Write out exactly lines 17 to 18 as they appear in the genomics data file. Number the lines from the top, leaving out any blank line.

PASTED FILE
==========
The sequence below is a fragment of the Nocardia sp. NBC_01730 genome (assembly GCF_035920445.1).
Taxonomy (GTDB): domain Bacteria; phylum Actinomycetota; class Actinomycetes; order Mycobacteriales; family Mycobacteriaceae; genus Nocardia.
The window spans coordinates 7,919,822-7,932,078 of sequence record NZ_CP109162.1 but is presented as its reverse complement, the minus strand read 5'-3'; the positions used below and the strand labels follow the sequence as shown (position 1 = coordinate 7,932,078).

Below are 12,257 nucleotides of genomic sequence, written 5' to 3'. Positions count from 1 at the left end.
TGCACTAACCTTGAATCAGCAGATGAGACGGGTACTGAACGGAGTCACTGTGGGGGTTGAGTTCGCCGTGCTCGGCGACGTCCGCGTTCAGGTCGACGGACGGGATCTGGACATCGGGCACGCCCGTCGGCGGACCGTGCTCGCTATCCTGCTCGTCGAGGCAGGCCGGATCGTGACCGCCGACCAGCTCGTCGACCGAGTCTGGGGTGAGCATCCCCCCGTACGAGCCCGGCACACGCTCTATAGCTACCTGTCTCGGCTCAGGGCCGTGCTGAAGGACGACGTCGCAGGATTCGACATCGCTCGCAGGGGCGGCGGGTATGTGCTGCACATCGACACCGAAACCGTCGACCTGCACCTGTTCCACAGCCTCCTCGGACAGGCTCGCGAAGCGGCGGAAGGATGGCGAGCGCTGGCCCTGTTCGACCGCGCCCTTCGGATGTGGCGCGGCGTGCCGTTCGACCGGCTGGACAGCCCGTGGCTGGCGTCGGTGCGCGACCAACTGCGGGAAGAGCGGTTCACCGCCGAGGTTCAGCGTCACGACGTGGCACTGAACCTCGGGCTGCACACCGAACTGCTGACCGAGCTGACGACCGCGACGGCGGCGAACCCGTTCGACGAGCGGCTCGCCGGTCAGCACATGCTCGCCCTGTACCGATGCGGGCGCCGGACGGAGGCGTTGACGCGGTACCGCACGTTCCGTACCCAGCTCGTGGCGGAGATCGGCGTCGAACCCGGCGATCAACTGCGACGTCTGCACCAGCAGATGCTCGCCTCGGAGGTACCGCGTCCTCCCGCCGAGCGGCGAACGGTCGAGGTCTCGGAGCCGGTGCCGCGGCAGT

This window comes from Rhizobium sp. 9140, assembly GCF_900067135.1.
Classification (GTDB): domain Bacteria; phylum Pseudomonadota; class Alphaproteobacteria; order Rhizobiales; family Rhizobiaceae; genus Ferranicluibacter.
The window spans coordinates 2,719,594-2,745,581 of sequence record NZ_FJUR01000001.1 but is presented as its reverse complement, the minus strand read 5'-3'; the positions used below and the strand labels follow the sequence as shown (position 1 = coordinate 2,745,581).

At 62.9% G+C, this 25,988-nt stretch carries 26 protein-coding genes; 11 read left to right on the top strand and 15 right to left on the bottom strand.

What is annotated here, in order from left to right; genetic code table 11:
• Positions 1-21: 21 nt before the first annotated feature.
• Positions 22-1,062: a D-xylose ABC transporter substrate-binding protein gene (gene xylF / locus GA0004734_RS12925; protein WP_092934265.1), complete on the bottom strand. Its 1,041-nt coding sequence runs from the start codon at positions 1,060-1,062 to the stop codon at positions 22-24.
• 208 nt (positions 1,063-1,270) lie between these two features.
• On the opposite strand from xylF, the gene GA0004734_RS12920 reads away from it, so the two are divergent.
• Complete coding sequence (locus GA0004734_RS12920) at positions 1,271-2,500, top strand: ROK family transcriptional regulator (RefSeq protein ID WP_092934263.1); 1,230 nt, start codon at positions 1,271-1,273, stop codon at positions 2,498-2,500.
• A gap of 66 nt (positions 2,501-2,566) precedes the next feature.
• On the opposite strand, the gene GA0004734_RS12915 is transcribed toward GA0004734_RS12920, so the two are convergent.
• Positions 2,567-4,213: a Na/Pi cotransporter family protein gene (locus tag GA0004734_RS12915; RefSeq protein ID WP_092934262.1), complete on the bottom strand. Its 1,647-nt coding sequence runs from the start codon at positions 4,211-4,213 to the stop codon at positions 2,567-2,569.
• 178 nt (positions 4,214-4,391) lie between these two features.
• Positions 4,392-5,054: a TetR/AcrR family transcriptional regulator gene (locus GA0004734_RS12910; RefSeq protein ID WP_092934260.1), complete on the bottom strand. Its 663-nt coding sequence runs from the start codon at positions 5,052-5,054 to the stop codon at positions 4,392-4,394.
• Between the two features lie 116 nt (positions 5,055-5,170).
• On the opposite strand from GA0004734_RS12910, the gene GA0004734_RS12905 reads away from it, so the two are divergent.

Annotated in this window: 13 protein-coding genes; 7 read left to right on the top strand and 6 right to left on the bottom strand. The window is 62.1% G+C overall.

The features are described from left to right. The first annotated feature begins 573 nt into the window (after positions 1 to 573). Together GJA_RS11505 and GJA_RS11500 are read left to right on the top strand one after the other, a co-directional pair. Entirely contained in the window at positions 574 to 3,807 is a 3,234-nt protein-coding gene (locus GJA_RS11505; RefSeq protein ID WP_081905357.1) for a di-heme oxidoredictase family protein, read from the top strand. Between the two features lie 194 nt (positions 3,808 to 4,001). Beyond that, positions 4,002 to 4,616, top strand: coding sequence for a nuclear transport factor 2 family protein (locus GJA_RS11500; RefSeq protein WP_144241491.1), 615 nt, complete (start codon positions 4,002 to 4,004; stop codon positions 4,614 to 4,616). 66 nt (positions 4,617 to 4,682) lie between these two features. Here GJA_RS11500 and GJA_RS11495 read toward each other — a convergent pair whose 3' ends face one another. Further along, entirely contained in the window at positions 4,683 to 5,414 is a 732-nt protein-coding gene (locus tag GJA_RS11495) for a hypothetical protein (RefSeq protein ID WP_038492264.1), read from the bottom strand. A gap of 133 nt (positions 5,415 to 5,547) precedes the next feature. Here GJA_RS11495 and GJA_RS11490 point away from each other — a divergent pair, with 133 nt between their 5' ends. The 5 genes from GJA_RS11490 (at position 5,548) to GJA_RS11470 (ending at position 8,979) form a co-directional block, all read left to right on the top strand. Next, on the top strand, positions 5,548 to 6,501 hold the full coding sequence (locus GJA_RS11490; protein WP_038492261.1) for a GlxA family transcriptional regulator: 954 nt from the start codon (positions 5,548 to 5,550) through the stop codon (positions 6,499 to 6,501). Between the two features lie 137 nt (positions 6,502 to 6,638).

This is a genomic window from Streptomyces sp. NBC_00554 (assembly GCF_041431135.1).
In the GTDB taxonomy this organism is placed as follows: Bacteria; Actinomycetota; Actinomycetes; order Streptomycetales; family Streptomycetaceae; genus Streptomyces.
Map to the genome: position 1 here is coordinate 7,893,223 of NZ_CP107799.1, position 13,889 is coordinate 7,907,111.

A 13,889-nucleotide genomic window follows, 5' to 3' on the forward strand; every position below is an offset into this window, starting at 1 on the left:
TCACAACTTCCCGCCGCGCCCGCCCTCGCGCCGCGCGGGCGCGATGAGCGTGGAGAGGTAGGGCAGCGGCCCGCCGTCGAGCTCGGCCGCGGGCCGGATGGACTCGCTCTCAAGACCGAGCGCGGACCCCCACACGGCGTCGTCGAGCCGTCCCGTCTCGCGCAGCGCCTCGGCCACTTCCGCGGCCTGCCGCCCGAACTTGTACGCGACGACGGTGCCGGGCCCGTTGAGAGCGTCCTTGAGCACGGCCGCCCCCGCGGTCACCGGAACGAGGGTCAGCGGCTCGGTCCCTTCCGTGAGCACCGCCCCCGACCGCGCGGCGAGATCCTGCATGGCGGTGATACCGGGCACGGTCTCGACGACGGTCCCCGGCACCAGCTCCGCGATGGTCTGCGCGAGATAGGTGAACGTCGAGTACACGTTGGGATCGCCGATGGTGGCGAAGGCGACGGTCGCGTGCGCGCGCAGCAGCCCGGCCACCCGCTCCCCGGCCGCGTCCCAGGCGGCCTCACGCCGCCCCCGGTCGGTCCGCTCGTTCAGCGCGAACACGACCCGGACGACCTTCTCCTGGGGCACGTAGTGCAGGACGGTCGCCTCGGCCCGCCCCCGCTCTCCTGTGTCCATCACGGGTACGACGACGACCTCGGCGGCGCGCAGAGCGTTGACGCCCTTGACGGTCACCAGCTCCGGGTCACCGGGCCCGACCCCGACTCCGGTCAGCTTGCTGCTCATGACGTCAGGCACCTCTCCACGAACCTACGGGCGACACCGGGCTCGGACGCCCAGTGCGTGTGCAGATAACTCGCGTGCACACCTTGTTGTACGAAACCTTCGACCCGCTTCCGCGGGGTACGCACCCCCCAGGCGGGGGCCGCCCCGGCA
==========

• On the opposite strand, the gene GA0004734_RS12915 is transcribed toward GA0004734_RS12920, so the two are convergent.
• Positions 2,567-4,213: a Na/Pi cotransporter family protein gene (locus tag GA0004734_RS12915; RefSeq protein ID WP_092934262.1), complete on the bottom strand. Its 1,647-nt coding sequence runs from the start codon at positions 4,211-4,213 to the stop codon at positions 2,567-2,569.